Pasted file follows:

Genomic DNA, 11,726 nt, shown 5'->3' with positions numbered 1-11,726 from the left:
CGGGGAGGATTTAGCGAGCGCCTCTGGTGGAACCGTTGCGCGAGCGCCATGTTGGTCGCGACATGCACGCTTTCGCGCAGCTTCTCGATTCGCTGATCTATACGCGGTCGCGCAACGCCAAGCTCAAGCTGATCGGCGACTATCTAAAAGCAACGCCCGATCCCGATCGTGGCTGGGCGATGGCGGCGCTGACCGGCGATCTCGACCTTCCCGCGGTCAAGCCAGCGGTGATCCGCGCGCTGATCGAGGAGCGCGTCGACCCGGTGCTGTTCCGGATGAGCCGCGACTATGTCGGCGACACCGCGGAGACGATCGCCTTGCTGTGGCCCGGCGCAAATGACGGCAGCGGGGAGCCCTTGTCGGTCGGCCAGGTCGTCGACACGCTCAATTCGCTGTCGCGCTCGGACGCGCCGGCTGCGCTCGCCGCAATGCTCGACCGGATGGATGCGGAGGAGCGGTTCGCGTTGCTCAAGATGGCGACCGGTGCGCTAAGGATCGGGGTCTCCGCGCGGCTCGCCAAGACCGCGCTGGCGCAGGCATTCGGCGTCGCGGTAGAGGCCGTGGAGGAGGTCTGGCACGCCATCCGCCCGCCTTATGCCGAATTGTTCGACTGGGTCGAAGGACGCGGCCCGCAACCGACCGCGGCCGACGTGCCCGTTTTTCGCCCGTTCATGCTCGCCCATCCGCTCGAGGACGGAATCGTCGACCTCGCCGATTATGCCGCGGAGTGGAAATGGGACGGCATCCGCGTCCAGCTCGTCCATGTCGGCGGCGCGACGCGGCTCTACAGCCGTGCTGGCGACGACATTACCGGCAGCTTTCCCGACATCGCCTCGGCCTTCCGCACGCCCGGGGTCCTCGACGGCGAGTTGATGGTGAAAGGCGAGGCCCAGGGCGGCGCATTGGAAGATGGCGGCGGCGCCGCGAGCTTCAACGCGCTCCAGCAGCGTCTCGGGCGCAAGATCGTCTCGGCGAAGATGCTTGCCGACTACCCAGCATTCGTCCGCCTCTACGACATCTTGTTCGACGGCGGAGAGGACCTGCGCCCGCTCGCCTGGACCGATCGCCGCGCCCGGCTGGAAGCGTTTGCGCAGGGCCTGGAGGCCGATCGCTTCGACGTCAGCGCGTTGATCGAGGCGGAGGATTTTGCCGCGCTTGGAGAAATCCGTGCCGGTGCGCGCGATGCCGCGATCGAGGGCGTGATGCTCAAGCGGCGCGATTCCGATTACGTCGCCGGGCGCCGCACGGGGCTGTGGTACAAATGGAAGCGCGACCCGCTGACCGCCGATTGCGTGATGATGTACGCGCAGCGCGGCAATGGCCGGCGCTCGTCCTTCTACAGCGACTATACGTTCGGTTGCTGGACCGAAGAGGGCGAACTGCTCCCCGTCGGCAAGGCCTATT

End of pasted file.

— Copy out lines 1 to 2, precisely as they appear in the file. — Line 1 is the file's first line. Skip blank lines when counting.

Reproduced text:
Genomic DNA, 11,726 nt, shown 5'->3' with positions numbered 1-11,726 from the left:
CGGGGAGGATTTAGCGAGCGCCTCTGGTGGAACCGTTGCGCGAGCGCCATGTTGGTCGCGACATGCACGCTTTCGCGCAGCTTCTCGATTCGCTGATCTATACGCGGTCGCGCAACGCCAAGCTCAAGCTGATCGGCGACTATCTAAAAGCAACGCCCGATCCCGATCGTGGCTGGGCGATGGCGGCGCTGACCGGCGATCTCGACCTTCCCGCGGTCAAGCCAGCGGTGATCCGCGCGCTGATCGAGGAGCGCGTCGACCCGGTGCTGTTCCGGATGAGCCGCGACTATGTCGGCGACACCGCGGAGACGATCGCCTTGCTGTGGCCCGGCGCAAATGACGGCAGCGGGGAGCCCTTGTCGGTCGGCCAGGTCGTCGACACGCTCAATTCGCTGTCGCGCTCGGACGCGCCGGCTGCGCTCGCCGCAATGCTCGACCGGATGGATGCGGAGGAGCGGTTCGCGTTGCTCAAGATGGCGACCGGTGCGCTAAGGATCGGGGTCTCCGCGCGGCTCGCCAAGACCGCGCTGGCGCAGGCATTCGGCGTCGCGGTAGAGGCCGTGGAGGAGGTCTGGCACGCCATCCGCCCGCCTTATGCCGAATTGTTCGACTGGGTCGAAGGACGCGGCCCGCAACCGACCGCGGCCGACGTGCCCGTTTTTCGCCCGTTCATGCTCGCCCATCCGCTCGAGGACGGAATCGTCGACCTCGCCGATTATGCCGCGGAGTGGAAATGGGACGGCATCCGCGTCCAGCTCGTCCATGTCGGCGGCGCGACGCGGCTCTACAGCCGTGCTGGCGACGACATTACCGGCAGCTTTCCCGACATCGCCTCGGCCTTCCGCACGCCCGGGGTCCTCGACGGCGAGTTGATGGTGAAAGGCGAGGCCCAGGGCGGCGCATTGGAAGATGGCGGCGGCGCCGCGAGCTTCAACGCGCTCCAGCAGCGTCTCGGGCGCAAGATCGTCTCGGCGAAGATGCTTGCCGACTACCCAGCATTCGTCCGCCTCTACGACATCTTGTTCGACGGCGGAGAGGACCTGCGCCCGCTCGCCTGGACCGATCGCCGCGCCCGGCTGGAAGCGTTTGCGCAGGGCCTGGAGGCCGATCGCTTCGACGTCAGCGCGTTGATCGAGGCGGAGGATTTTGCCGCGCTTGGAGAAATCCGTGCCGGTGCGCGCGATGCCGCGATCGAGGGCGTGATGCTCAAGCGGCGCGATTCCGATTACGTCGCCGGGCGCCGCACGGGGCTGTGGTACAAATGGAAGCGCGACCCGCTGACCGCCGATTGCGTGATGATGTACGCGCAGCGCGGCAATGGCCGGCGCTCGTCCTTCTACAGCGACTATACGTTCGGTTGCTGGACCGAAGAGGGCGAACTGCTCCCCGTCGGCAAGGCCTATT